Professional SpotlightSpotlight

When it comes to following your heart, Kial Afton knows firsthand just how important that can be. After studying Communications, Philosophy, and International Studies at Boston College, Kial pursued a role as an NBC page by continually applying for a position and networking with as many people as she could. Her persistence paid off. Kial spent time as a Page and worked her way up the corporate ladder, and she is now the Corporate Events Manager at NBCUniversal.

While in college, Kial spent time studying Greek mythology, archaeology, architecture, and culture at The Athens Centre, in addition to spending a summer studying art, architecture, and philosophy at Venice International University. Though she didn’t know what to study at Boston College, she took advantage of the core curriculum required for freshmen and discovered topics that she loved and would ultimately major in.

We are inspired by Kial’s drive, her positive energy, and the advice she would share with her 20-year-old self: “Don’t sweat the small stuff.” Turns out that when you follow your heart, great things can happen.

Name: Kial Afton
Education: B.A. in Communications, Philosophy, and International Studies from Boston College

Carpe Juvenis: How do you define ‘Seizing Your Youth’?

Kial Afton: Saying yes to every opportunity that presents itself. Stepping out of your comfort zone. Realizing it’s OK to be wrong – so long as you learn something from it.

CJ: You studied Communications, Philosophy, and International Studies at Boston College. How did you decide what to study?

KA: I didn’t. Boston College has a strong liberal arts, core curriculum required for freshmen, and this was extremely valuable to someone like me who wasn’t sure what to study.

Some of my favorite classes in the core curriculum—philosophy of existence, cultural communications, international conflict and cooperation—laid the foundation for what later became my majors. I took more advanced classes offered by my favorite professors in a few different areas, including those abroad.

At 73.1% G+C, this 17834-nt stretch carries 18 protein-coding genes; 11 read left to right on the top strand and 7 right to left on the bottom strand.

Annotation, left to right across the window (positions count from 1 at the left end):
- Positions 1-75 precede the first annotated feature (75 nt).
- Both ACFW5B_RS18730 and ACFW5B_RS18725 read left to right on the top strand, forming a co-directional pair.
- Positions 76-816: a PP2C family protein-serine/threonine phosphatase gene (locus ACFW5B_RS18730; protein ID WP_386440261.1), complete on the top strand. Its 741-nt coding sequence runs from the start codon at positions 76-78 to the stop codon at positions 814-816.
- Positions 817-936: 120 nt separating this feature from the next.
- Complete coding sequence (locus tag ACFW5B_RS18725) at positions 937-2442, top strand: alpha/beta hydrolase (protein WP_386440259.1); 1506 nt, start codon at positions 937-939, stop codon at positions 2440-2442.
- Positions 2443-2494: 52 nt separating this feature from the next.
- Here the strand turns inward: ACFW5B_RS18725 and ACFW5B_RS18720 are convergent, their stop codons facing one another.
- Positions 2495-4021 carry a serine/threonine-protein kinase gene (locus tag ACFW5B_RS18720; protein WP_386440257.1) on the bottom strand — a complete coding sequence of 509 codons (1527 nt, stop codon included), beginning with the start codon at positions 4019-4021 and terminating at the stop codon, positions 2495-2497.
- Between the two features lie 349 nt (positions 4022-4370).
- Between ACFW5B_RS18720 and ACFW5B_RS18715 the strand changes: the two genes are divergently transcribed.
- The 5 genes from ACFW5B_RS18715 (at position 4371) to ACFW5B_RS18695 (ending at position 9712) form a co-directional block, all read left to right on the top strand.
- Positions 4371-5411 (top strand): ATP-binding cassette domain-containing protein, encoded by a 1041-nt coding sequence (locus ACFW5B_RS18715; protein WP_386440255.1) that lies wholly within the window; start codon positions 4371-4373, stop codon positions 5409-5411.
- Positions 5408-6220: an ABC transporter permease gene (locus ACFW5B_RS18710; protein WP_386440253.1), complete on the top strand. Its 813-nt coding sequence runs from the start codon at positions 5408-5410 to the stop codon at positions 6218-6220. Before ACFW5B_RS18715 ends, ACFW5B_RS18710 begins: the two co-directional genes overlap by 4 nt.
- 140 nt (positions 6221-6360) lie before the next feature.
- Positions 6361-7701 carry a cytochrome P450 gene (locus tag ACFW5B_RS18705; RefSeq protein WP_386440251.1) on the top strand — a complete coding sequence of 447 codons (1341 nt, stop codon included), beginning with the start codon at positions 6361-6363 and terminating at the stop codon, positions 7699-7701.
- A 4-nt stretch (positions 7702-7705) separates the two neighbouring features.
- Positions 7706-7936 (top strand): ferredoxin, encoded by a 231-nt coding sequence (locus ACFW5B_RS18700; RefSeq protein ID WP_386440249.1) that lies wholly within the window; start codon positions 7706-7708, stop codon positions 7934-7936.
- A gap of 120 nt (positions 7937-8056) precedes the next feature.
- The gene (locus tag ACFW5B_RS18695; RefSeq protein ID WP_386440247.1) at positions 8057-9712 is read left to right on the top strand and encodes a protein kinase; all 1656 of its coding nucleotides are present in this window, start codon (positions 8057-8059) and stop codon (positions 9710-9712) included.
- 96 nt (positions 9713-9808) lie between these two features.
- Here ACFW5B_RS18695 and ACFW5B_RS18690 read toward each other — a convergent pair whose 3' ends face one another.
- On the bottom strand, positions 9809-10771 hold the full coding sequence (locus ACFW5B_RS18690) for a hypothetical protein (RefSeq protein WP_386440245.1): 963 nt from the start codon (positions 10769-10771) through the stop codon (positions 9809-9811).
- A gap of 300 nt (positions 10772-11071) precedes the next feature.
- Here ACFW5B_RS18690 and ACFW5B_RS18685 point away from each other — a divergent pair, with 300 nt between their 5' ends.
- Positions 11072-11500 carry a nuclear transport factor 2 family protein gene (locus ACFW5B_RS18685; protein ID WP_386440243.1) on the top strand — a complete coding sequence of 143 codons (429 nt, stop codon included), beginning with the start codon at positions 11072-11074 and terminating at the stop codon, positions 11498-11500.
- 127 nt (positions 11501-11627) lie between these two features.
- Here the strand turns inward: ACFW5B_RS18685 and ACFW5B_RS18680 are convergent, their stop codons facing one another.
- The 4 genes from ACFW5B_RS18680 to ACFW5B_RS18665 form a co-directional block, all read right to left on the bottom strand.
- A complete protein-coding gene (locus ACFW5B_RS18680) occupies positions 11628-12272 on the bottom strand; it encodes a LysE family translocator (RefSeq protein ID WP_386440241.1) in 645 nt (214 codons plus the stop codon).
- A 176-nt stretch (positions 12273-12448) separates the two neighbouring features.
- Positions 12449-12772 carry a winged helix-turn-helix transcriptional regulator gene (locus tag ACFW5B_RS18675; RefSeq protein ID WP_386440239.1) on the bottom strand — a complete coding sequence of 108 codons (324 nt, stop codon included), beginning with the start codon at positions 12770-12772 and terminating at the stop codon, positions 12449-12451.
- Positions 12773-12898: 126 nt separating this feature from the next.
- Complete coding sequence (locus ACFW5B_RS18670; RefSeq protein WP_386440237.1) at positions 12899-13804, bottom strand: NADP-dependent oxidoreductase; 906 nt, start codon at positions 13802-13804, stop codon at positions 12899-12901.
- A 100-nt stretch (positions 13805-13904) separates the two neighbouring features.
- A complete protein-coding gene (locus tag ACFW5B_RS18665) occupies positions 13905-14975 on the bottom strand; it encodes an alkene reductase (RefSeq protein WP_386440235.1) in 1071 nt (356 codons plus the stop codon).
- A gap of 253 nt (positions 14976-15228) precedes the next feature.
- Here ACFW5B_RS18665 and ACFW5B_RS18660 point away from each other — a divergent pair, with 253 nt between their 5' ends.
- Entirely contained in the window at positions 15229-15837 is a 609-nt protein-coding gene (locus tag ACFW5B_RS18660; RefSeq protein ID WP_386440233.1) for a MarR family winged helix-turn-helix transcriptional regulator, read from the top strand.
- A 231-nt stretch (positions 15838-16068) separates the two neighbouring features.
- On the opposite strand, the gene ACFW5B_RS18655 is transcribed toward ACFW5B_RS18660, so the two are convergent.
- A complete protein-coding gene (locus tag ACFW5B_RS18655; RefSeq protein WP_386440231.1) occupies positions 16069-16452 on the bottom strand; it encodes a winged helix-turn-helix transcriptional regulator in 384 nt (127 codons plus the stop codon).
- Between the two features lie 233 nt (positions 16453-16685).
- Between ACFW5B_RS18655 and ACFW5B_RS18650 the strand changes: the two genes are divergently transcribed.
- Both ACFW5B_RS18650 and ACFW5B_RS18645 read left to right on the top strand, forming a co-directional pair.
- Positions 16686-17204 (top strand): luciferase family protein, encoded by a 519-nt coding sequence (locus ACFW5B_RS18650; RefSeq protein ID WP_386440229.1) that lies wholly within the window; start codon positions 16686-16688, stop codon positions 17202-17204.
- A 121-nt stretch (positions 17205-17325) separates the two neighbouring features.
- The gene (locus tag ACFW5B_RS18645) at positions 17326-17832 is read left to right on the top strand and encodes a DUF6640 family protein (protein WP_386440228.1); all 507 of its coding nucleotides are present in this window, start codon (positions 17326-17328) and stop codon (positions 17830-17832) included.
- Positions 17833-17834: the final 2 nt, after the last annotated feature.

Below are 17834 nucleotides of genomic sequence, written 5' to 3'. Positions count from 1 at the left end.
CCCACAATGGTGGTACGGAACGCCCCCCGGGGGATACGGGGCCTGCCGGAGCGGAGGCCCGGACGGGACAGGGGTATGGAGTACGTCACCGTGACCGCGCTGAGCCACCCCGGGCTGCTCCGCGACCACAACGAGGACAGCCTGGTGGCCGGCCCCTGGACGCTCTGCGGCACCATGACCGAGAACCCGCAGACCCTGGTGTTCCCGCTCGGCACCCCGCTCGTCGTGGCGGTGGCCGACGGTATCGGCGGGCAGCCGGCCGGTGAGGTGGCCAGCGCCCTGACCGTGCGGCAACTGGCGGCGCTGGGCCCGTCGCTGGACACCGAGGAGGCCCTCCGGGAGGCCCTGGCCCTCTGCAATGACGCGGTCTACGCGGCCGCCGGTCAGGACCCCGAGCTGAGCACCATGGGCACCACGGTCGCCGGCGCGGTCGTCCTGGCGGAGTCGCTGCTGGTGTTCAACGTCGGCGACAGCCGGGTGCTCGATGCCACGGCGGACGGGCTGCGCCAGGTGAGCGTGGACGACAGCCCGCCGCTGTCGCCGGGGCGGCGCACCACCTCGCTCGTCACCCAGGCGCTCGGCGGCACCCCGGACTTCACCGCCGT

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CJ: You’ve spent time studying Greek mythology, archaeology, architecture, and culture at The Athens Centre. You also spent a summer studying art, architecture, and philosophy at Venice International University. These experiences sound incredible! What were these experiences like and why did you choose to spend time in Athens and Venice?

KA: I absolutely studied some very interesting topics in Athens and Venice. What I learned the most from these experiences, however, happened outside of the classroom. Studying abroad for me was less about the topic than learning to understand the environment in which you’re living, growing to understand and respect different cultures, and making interpersonal connections with people you would never otherwise have the opportunity — from Alberto who sold me my daily gelato, to Caroline who had a similar major at her university in Munich!

CJ: What did your career path look like when you graduated from college?

KA: I followed my heart, which was the opposite of sensical. I spent senior year applying to NBC’s Page Program, but when I never got called to interview; I did the “responsible” thing and lined up a Boston-based Public Relations position to begin immediately following graduation. I was not excited for it or inspired by it.